Ranchi, Dec. 15: Jharkhand State Electricity Regulatory Commission (JSERC), the statutory watchdog for power distribution and generation, completed one full year in dormancy today.
If the regulatory body has been lying inactive for the past 365 days, it is solely for want of a chairman.
The JSERC was rendered headless after Mukhtiyar Singh, an IAS officer and former finance commissioner, retired on December 15, 2012.
According to the JSERC Act of 2003, the term of a chairman is either five years or 65 years of age, whichever comes first.
Singh, who was made the JSERC chief on July 16, 2008, retired last year on turning 65, leaving a lone T. Muni Krishniah, member (engineering), to fend for himself.
The JSERC Act further states that at least two members are needed to determine the power tariff, examine and review tariff proposals, hear cases, issue licences for distribution and transmission of power, adjudicate upon disputes between licensees and generating companies, promote generation of electricity from renewable sources, among others.
Hence, with only one member remaining, the regulatory body finds itself virtually paralysed.
To make matters worse, JSERC secretary Sajiva Lochan also retired on April 1 this year.
Though the JSERC secretary is not entitled to conduct hearings, he attends to various administrative matters, besides acting as a vital link between the regulatory body and the state government as well as the outside world.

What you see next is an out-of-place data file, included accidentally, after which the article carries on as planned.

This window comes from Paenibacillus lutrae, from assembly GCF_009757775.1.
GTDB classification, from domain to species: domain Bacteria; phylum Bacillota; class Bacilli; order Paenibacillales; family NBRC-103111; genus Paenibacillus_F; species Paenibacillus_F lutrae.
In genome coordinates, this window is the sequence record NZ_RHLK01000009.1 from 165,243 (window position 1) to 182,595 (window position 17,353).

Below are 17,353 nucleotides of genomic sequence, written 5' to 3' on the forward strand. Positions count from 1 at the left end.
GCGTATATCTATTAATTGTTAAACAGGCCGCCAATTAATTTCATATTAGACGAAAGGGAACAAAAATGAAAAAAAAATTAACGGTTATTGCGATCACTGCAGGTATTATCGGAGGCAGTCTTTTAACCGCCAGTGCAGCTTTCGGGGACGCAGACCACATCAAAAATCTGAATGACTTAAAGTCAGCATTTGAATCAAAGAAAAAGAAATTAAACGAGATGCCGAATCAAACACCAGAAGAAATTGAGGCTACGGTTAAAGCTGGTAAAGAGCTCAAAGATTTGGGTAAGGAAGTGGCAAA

Krishniah, therefore, has to oversee everything in addition to his own duties.
Sources said a number of power producers had expressed their displeasure at the regulator’s failure to revise tariff proposals which was long overdue.
According to power producers, input costs are rising and non-revision of tariff is forcing them to incur operational losses as expenses are far outstripping revenue collection.
Seven producers — Jharkhand State Electricity Board, Tenughat Vidyut Nigam Limited, Jamshedpur Utilities and Services Company Limited (Jusco), Tata Steel, Damodar Valley Corporation, SAIL-Bokaro Steel and Tata Power — are running in Jharkhand to meet its growing demands.
When asked, Krishniah said: “We have received tariff-related petitions in April this year from all the seven producers. Preliminary scrutiny of the tariff proposals and seeking clarifications have already been done.”
He added that once a new member or a chairman was appointed, public response on the tariff proposals would be invited.
“This would be followed by holding public hearings, before the tariff rates are fixed,” Krishniah said.
So when will it happen?
Krishniah said though he was not competent to comment on appointments to be made by the state government, he had received word that a new member was likely to join office by the end of this week.